The government is ready with its first official document laying down the standards of alcoholic beverages in the country.
The Food Safety and Standards Authority of India has drawn up the Food Safety and Standards (Alcoholic Beverages Standards) Regulations, 2016. It is the first time alcohol has been categorised and standardised as a consumable beyond the realms of excise tax. The authority has invited stakeholder comments on the draft standards by October 9, following which they will be notified.
The draft regulations define an alcoholic beverage as a “beverage or a liquor or brew containing more than 0.5% ethyl alcohol (ethanol) by volume/volume as the active agent. The ethyl alcohol used in the production of alcoholic beverages shall be of agricultural origin.” It can be either a distilled alcoholic beverage or an undistilled one.
Everything from a brewery to a distillery have been laid down in the 16-page document that also defines various kinds of alcohol such as brandy, cognac, whisky (bourbon, Irish whisky, single malt, blended malt, Scotch etc are defined in great detail) gin, vodka fenny, arrack, even laying down standards for various grades of country spirits.
Though the standards have been in the works for some years now, the timing is interesting, with politicians waking up to the political opportunities of prohibition. While Gujarat has been a dry state for years, Bihar has banned alcohol sale since April this year. Prohibition was an election issue in Tamil Nadu, while Kerala is going dry in a phased manner. And during his recent poll speeches in Punjab, Delhi CM Arvind Kejriwal has promised to crack down on alcohol.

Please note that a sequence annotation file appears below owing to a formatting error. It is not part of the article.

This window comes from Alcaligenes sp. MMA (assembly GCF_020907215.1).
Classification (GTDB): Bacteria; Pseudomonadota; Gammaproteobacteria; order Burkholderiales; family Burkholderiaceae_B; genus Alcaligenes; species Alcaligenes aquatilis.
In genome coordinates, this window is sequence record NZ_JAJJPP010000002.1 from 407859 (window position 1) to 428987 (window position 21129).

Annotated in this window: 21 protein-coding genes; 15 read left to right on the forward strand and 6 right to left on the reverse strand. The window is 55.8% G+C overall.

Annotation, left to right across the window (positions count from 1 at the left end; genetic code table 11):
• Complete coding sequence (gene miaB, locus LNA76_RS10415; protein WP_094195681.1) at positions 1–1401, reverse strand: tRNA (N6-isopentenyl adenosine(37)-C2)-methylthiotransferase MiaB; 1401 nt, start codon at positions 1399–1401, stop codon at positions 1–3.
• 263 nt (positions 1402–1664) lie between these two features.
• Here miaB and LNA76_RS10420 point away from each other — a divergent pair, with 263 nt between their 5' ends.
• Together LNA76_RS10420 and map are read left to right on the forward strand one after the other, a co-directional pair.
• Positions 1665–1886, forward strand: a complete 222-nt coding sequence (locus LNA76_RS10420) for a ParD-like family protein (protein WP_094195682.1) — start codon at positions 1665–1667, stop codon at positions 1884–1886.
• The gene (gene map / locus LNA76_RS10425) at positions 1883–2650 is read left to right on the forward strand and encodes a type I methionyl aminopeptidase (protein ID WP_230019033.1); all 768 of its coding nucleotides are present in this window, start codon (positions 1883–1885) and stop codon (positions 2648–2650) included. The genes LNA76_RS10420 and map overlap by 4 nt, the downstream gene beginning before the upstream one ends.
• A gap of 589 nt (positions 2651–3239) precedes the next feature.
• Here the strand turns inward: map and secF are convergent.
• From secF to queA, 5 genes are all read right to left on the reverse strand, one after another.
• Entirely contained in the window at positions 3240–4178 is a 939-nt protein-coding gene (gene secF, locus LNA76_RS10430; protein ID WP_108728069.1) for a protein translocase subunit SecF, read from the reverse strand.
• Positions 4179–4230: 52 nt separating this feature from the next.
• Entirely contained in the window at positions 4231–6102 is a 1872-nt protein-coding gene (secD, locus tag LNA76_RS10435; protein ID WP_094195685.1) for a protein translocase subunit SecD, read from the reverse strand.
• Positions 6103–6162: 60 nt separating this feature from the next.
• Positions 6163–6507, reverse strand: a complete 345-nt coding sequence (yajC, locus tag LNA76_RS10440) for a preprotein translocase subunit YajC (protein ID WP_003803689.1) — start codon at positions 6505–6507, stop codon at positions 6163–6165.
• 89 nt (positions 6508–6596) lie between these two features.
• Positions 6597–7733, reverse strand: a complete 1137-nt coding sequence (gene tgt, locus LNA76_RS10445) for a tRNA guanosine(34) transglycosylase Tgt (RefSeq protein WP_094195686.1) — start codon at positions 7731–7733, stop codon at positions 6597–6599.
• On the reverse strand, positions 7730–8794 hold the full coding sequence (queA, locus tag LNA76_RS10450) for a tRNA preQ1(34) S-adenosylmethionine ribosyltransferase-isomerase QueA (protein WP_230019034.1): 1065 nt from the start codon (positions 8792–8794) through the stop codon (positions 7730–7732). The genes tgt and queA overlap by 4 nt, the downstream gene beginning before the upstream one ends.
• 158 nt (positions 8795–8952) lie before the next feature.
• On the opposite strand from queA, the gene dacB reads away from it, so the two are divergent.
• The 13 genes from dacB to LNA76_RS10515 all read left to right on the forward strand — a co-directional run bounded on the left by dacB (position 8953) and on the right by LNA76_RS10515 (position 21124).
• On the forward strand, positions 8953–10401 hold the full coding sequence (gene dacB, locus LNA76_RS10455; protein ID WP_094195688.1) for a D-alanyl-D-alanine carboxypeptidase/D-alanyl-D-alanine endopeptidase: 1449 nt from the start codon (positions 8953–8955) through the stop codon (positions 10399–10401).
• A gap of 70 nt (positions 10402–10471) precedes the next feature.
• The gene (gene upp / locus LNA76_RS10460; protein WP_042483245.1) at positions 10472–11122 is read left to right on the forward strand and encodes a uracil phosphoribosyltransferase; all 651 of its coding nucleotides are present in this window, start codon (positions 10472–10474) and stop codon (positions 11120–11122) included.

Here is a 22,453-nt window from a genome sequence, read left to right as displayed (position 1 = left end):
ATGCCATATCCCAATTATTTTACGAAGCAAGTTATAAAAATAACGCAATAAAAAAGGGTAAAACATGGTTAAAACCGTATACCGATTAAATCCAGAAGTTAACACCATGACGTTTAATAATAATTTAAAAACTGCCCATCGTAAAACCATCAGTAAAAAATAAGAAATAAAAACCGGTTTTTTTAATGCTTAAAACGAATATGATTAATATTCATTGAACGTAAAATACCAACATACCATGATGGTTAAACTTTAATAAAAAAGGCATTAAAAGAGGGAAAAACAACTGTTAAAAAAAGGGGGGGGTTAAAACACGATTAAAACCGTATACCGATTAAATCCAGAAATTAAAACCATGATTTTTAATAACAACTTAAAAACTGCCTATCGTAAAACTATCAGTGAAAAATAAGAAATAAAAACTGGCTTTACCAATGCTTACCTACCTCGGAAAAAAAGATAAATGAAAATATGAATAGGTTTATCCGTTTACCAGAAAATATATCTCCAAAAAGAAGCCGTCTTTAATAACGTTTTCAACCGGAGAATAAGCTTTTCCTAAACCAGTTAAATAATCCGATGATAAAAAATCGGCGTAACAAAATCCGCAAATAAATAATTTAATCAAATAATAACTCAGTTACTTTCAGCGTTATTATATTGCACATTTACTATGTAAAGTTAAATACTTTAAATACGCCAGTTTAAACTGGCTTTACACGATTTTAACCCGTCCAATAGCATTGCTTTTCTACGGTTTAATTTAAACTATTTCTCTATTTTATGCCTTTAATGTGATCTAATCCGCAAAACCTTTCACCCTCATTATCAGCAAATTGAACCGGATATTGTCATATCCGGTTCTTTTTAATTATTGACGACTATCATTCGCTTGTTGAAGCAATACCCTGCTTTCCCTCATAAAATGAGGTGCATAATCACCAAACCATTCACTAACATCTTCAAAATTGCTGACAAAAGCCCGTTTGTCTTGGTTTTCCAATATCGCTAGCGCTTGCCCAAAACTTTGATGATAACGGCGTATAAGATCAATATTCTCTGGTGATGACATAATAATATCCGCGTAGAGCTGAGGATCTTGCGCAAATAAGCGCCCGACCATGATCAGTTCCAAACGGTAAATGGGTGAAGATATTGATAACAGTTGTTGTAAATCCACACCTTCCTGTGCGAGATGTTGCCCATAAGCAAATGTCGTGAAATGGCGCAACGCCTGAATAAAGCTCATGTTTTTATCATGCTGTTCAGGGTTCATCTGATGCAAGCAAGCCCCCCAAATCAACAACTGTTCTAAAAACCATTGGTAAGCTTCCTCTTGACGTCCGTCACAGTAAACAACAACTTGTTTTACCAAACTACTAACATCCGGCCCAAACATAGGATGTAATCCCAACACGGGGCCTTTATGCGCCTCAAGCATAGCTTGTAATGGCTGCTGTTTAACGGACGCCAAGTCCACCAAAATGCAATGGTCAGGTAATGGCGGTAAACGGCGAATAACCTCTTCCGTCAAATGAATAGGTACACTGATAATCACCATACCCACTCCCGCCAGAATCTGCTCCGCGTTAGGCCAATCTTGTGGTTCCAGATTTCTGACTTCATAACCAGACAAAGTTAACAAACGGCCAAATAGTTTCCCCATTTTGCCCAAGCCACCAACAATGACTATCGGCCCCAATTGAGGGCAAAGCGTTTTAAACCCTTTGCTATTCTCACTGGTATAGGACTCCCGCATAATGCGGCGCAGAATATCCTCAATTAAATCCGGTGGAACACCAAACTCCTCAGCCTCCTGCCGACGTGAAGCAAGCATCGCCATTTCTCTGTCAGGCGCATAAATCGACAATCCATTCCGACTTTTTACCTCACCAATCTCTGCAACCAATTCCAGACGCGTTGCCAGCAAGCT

FSSAI officials say like any other standards, once the regulations are notified any product sold under a particular label without abiding by these regulations can face action like Maggi did last year when its noodles showed high levels of monosodium glutamate and lead content. New products will also need approval based on these standards.
The regulations, without getting into the licence classifications for excise purposes where stores selling wine and beer are categorised differently, lay down standards for both varieties commonly not included under the “hard liquor” head. Apart from the generic definition of wine, other categories include table wine, red wine, white wine, rose wine, dry wine, sweet wine, fortified wine and dessert wine. Beer gets a similar treatment with categorisation into lager, pilsner, ale beer, draught beer, wheat beer etc.
Labelling requirements include declaration of alcohol content by volume with geographical designation or names allowed to be used only for products originating strictly from that geographical region. There is also mandatory allergen warning.